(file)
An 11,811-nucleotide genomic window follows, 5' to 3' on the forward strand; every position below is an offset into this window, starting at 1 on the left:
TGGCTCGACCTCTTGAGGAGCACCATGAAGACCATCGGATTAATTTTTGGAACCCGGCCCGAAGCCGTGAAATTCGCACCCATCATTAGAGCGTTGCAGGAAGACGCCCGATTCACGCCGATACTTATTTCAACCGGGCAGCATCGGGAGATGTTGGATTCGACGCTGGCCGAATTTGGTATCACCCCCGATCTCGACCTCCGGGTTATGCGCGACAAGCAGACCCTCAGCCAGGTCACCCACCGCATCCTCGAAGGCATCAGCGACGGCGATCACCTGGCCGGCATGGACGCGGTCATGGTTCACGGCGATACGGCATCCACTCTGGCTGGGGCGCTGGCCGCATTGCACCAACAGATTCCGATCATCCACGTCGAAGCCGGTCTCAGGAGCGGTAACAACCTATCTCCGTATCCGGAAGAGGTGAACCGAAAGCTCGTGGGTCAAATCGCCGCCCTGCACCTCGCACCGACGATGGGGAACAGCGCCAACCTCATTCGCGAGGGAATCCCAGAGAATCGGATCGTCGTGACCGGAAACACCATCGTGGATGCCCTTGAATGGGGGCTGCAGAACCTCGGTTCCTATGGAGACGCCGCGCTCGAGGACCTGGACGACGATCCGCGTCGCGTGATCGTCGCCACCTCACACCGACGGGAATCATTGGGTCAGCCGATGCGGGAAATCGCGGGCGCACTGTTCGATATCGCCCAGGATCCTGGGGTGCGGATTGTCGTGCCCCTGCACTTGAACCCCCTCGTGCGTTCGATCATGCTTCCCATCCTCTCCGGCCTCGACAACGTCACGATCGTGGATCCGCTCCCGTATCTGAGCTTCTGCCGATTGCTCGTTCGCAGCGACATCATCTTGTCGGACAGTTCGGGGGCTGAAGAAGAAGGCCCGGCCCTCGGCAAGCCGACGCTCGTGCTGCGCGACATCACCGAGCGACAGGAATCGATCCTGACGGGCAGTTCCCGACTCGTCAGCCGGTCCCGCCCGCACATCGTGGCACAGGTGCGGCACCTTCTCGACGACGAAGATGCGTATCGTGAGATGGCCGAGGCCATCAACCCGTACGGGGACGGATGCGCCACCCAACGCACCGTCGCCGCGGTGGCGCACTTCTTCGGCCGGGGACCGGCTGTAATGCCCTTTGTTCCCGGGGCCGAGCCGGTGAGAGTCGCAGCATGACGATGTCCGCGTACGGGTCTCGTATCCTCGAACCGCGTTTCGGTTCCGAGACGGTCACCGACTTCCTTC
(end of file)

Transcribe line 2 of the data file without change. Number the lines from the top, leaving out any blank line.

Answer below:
TGGCTCGACCTCTTGAGGAGCACCATGAAGACCATCGGATTAATTTTTGGAACCCGGCCCGAAGCCGTGAAATTCGCACCCATCATTAGAGCGTTGCAGGAAGACGCCCGATTCACGCCGATACTTATTTCAACCGGGCAGCATCGGGAGATGTTGGATTCGACGCTGGCCGAATTTGGTATCACCCCCGATCTCGACCTCCGGGTTATGCGCGACAAGCAGACCCTCAGCCAGGTCACCCACCGCATCCTCGAAGGCATCAGCGACGGCGATCACCTGGCCGGCATGGACGCGGTCATGGTTCACGGCGATACGGCATCCACTCTGGCTGGGGCGCTGGCCGCATTGCACCAACAGATTCCGATCATCCACGTCGAAGCCGGTCTCAGGAGCGGTAACAACCTATCTCCGTATCCGGAAGAGGTGAACCGAAAGCTCGTGGGTCAAATCGCCGCCCTGCACCTCGCACCGACGATGGGGAACAGCGCCAACCTCATTCGCGAGGGAATCCCAGAGAATCGGATCGTCGTGACCGGAAACACCATCGTGGATGCCCTTGAATGGGGGCTGCAGAACCTCGGTTCCTATGGAGACGCCGCGCTCGAGGACCTGGACGACGATCCGCGTCGCGTGATCGTCGCCACCTCACACCGACGGGAATCATTGGGTCAGCCGATGCGGGAAATCGCGGGCGCACTGTTCGATATCGCCCAGGATCCTGGGGTGCGGATTGTCGTGCCCCTGCACTTGAACCCCCTCGTGCGTTCGATCATGCTTCCCATCCTCTCCGGCCTCGACAACGTCACGATCGTGGATCCGCTCCCGTATCTGAGCTTCTGCCGATTGCTCGTTCGCAGCGACATCATCTTGTCGGACAGTTCGGGGGCTGAAGAAGAAGGCCCGGCCCTCGGCAAGCCGACGCTCGTGCTGCGCGACATCACCGAGCGACAGGAATCGATCCTGACGGGCAGTTCCCGACTCGTCAGCCGGTCCCGCCCGCACATCGTGGCACAGGTGCGGCACCTTCTCGACGACGAAGATGCGTATCGTGAGATGGCCGAGGCCATCAACCCGTACGGGGACGGATGCGCCACCCAACGCACCGTCGCCGCGGTGGCGCACTTCTTCGGCCGGGGACCGGCTGTAATGCCCTTTGTTCCCGGGGCCGAGCCGGTGAGAGTCGCAGCATGACGATGTCCGCGTACGGGTCTCGTATCCTCGAACCGCGTTTCGGTTCCGAGACGGTCACCGACTTCCTTC